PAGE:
Earlier research has found that vitamin D supplementation can prevent inflammation in other respiratory diseases, but there have been limited studies examining the role of vitamin D supplementation in COVID-19.
New research suggests that hospitalized patients with COVID-10 and low vitamin D levels could have a lower risk of dying or requiring mechanical ventilation if they receive at least 1000 units of vitamin D supplementation weekly, according to a press release.
Earlier research has found that vitamin D supplementation can prevent inflammation in other respiratory diseases, but the investigators noted that there have been limited studies examining the role of vitamin D supplementation in COVID-19. The press release noted a study published last fall in the Journal of Clinical Endocrinology & Metabolism, which found that more than 80% of 200 COVID-19 patients in a hospital in Spain had vitamin D deficiency.
The authors of the current study said their goal was to determine whether being supplemented with vitamin D before hospital admission with COVID-19 resulted in less severe disease.
“Given how common vitamin D deficiency is in the world and the United States, we believe that this research is highly relevant right now,” said co-author Sweta Chekuri, MD, in the press release.
The investigative team studied 124 adult patients with low vitamin D levels that were measured up to 90 days before their admission for COVID-19. They compared the patients who were supplemented with at least 1000 units of vitamin D weekly to those who had not received supplements to see whether they were mechanically ventilated or died during admission.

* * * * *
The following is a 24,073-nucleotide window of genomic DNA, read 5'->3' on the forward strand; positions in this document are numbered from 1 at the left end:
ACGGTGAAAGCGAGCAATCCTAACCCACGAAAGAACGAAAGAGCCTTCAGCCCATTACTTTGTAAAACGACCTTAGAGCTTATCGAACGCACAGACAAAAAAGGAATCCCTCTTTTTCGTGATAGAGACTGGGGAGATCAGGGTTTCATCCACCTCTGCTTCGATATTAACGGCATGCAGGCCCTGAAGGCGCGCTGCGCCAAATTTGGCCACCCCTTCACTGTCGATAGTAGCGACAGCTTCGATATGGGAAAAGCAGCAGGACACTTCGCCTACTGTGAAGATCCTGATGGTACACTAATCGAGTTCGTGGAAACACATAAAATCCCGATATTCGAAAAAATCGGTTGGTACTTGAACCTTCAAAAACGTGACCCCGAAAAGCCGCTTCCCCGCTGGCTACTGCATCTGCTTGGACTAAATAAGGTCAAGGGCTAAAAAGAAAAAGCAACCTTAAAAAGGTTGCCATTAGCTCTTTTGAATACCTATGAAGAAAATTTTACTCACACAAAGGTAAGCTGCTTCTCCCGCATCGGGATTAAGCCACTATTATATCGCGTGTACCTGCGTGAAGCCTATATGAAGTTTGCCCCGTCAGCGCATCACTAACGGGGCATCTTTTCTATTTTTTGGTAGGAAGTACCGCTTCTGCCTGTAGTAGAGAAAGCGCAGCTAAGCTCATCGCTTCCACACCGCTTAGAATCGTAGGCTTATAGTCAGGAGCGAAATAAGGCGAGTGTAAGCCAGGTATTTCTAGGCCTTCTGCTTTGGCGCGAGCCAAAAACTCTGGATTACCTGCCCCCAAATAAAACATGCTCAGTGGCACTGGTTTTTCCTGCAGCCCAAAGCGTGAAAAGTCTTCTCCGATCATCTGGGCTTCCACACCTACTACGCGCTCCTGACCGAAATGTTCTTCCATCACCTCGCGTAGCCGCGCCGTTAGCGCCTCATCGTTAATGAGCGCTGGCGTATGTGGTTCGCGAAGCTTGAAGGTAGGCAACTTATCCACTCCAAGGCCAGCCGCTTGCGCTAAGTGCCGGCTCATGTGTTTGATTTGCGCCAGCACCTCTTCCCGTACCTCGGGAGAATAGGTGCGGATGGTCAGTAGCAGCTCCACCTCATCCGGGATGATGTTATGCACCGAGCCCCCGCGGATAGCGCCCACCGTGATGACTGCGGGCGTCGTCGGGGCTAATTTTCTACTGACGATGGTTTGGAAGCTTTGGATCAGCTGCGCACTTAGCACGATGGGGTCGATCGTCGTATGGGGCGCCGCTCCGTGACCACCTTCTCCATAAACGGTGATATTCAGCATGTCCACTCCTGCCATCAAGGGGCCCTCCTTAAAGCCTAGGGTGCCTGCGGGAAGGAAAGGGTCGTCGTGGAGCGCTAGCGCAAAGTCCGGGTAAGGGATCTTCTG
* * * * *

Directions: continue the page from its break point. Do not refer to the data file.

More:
According to the study, they found that patients who were supplemented were less likely to be mechanically ventilated or to die following admission, although the finding was not statistically significant. Specifically, 37.5% of patients died or were mechanically ventilated compared to 33.3% of those who were supplemented. The investigators also found that more than half of those who should have been supplemented were not.
“Though we weren’t able to show a definitive link to severe COVID-19, it is clear that patients with low vitamin D should receive supplementation not only for bone health, but also for stronger protection against severe COVID-19,” said study co-author Corinne Levitus, DO, in the press release. “We hope this research will encourage clinicians to discuss adding this supplement with their patients who have low vitamin D, as this may reduce the odds of people developing severe COVID-19.”
Supplements may protect those with low vitamin D levels from severe COVID-19 [news release]. Endocrine Society; March 20, 2021. https://www.endocrine.org/news-and-advocacy/news-room/featured-science-from-endo-2021/supplements-may-protect-those-with-low-vitamin-d-levels-from-severe-covid19. Accessed March 30, 2021.